Students Attend US Social Forum in Detroit

June 28, 2010

logoFurthering Rollins’ mission of “global citizenship and responsible leadership,” nine students attended the United States Social Forum (USSF) in Detroit, Michigan, through the Media and Justice Fellowship Immersion organized by the Office of Community Engagement (OCE).

Accompanied by immersion facilitators Visiting Professor of Critical Media and Cultural Studies Susan Salinger and AmeriCorps VISTA representative Gabe Anderson, the students joined more than 900 grassroots organizations and 10,000 individuals from around the world in addressing many of the social and cultural challenges that face domestic and international communities. Implemented in conjunction with Eastern Michigan University (EMU), this was the second community-based learning collaboration between EMU and Rollins. View the students' experiences in real time.

pdfModeled after the World Social Forum, the USSF is made up of representatives from over 45 grassroots organizations in the United States including: Amnesty International USA, Jobs with Justice, the US Human Rights Network, and the East Michigan Environmental Action Council.

As a part of the immersion experience, students traveled into the heart of Detroit, observing its challenged economy, numerous foreclosures, abandoned factories, urban farming projects, alternative housing communities and artist communities that have been converted from blighted areas.

After receiving training, the students served as independent video, audio and web/blog crews for various community and independent media outlets, such as Free Speech TV (Dish Network), and Yes! Magazine.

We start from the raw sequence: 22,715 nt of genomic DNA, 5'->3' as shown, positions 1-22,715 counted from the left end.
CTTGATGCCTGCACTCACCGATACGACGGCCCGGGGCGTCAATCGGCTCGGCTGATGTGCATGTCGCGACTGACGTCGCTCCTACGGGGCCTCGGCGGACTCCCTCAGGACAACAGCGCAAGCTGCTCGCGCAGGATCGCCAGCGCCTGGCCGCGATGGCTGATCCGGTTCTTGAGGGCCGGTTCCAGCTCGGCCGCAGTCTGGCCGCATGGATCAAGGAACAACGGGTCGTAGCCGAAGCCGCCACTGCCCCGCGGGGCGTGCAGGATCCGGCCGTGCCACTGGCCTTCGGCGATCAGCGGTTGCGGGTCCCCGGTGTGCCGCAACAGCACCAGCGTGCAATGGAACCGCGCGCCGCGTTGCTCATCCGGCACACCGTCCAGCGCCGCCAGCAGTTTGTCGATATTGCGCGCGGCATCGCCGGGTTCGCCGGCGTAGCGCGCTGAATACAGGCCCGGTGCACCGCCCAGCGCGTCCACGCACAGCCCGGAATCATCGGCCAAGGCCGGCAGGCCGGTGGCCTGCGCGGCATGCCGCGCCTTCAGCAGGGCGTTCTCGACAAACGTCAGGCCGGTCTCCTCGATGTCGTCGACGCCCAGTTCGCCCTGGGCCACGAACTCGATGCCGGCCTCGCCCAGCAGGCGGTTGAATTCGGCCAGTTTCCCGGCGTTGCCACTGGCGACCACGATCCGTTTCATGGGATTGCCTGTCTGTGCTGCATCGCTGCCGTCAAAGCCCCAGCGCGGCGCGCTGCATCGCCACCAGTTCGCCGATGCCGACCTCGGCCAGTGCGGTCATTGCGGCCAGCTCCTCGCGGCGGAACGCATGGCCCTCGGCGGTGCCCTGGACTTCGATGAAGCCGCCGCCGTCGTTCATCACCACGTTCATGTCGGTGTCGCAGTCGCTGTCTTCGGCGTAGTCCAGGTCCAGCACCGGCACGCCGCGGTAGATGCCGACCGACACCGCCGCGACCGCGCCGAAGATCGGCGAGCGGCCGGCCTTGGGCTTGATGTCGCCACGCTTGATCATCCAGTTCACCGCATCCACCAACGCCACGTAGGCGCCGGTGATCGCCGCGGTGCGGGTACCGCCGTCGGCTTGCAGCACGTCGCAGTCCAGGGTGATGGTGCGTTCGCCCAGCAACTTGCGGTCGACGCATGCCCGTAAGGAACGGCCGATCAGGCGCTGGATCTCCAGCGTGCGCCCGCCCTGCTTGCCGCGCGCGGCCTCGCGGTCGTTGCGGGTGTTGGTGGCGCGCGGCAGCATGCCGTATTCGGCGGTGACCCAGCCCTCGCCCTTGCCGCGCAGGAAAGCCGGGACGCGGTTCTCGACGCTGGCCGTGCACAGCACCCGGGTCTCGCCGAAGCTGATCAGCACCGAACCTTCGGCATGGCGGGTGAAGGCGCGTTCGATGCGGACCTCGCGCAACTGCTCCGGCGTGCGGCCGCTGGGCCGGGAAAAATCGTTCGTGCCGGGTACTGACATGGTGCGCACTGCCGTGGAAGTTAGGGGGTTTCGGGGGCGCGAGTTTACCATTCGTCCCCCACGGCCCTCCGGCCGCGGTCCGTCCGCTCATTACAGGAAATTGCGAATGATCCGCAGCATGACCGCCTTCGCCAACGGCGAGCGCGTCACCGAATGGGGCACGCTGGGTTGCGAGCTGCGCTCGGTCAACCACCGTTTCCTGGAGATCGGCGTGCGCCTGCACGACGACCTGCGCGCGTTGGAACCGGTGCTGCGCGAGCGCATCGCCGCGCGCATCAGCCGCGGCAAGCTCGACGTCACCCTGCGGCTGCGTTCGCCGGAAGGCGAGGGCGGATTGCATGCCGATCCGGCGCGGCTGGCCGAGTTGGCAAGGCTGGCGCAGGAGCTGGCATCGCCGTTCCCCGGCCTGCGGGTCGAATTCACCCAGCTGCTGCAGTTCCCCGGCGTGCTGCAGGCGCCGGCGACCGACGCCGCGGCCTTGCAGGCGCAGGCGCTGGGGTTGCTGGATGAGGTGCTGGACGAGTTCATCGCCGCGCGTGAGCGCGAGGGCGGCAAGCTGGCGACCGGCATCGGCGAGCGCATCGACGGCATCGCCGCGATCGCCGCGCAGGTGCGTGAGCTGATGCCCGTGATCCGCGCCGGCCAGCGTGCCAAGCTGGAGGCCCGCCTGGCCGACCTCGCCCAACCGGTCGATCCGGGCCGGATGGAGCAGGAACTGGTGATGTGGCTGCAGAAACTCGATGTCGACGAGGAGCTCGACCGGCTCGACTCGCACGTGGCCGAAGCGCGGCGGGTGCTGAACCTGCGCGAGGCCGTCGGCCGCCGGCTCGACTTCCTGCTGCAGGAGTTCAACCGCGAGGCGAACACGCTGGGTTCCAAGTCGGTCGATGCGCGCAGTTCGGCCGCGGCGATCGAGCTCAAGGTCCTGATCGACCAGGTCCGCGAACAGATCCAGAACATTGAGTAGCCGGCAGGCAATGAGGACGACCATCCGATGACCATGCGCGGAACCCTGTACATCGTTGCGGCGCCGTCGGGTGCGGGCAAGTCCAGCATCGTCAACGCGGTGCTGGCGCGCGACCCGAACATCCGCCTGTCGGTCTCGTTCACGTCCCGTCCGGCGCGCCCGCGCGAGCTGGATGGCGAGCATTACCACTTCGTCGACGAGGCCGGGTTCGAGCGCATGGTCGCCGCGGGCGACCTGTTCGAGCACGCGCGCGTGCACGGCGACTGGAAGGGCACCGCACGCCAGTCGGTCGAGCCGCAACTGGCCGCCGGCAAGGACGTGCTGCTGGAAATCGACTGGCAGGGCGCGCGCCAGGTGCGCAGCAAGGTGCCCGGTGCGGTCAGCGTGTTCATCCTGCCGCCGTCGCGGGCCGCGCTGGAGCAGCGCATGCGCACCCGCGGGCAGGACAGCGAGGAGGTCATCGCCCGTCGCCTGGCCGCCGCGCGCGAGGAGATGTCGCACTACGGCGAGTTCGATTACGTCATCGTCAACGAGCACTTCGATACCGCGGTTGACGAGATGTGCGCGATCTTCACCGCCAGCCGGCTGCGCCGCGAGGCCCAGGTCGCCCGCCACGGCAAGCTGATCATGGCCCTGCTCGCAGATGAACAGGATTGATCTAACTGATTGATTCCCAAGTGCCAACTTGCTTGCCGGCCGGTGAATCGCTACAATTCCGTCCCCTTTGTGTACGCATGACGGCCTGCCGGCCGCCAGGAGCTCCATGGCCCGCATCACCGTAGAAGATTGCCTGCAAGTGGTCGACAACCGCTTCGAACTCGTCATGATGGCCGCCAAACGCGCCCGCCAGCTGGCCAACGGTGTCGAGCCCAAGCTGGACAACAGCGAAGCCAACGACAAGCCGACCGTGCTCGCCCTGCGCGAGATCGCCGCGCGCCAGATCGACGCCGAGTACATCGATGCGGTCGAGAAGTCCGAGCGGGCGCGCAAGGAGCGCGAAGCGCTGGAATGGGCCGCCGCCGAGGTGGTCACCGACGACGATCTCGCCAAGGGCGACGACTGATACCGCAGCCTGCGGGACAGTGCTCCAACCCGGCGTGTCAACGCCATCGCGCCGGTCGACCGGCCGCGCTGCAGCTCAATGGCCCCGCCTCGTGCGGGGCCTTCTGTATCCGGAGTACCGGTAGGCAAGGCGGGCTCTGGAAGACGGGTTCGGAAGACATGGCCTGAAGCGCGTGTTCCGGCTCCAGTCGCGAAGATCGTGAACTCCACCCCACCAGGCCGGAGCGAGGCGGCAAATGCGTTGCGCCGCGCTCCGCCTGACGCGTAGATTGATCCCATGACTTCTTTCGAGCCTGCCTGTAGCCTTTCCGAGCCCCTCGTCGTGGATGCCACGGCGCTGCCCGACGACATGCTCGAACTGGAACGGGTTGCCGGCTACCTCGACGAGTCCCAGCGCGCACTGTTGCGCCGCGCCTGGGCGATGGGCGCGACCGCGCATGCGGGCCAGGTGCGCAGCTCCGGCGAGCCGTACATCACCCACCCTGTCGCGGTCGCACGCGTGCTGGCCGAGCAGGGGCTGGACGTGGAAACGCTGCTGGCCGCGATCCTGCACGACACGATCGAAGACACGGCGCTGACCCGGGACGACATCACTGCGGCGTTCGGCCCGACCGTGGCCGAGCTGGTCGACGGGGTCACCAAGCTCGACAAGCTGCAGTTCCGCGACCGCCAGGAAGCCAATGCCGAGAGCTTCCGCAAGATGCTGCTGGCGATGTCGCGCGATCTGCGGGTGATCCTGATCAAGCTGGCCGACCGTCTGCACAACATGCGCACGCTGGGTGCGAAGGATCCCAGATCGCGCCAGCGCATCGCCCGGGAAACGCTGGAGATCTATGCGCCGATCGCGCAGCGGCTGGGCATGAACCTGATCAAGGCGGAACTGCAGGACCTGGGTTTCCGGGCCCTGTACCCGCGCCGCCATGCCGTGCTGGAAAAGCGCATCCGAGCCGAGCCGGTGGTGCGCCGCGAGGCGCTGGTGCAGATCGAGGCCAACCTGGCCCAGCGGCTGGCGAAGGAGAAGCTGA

Assistant Professor of History Julian Chambliss hosted a forum at the U.S. Social Forum. Referencing his summer research on the Hannibal Square Community Land Trust and his primary research on urban planning in early 20th century, Chambliss explored how issues related to de-industrialization and shifting housing market are being interpreted in the grassroots social activism movement. 

“The forum will give me a chance to tie together a national discussion about the struggle to maintain community and integrate that into a discussion of what the land trust represents,” said Chambliss.

Chambliss’ forum was podcast with the help of Director of Technology Support Carrie Schulz, who was also in attendance.

This was a service-learning partnership between Rollins and Eastern Michigan University (EMU) funded by the RNR Foundation. Other colleges that are involved include Temple University and Regis University. For the past three years, the Rhoda Newberry Reed (RNR)Foundation has been supporting community-based learning exchanges between Rollins and EMU through a program called "Nation Abroad." Through this program students at Rollins and EMU have been able to engage in projects that meet pressing community needs in both Detroit and Orlando.

To find out more information about the U.S. Social Forum, visit

--Brittany Fornof (Class of 2011)

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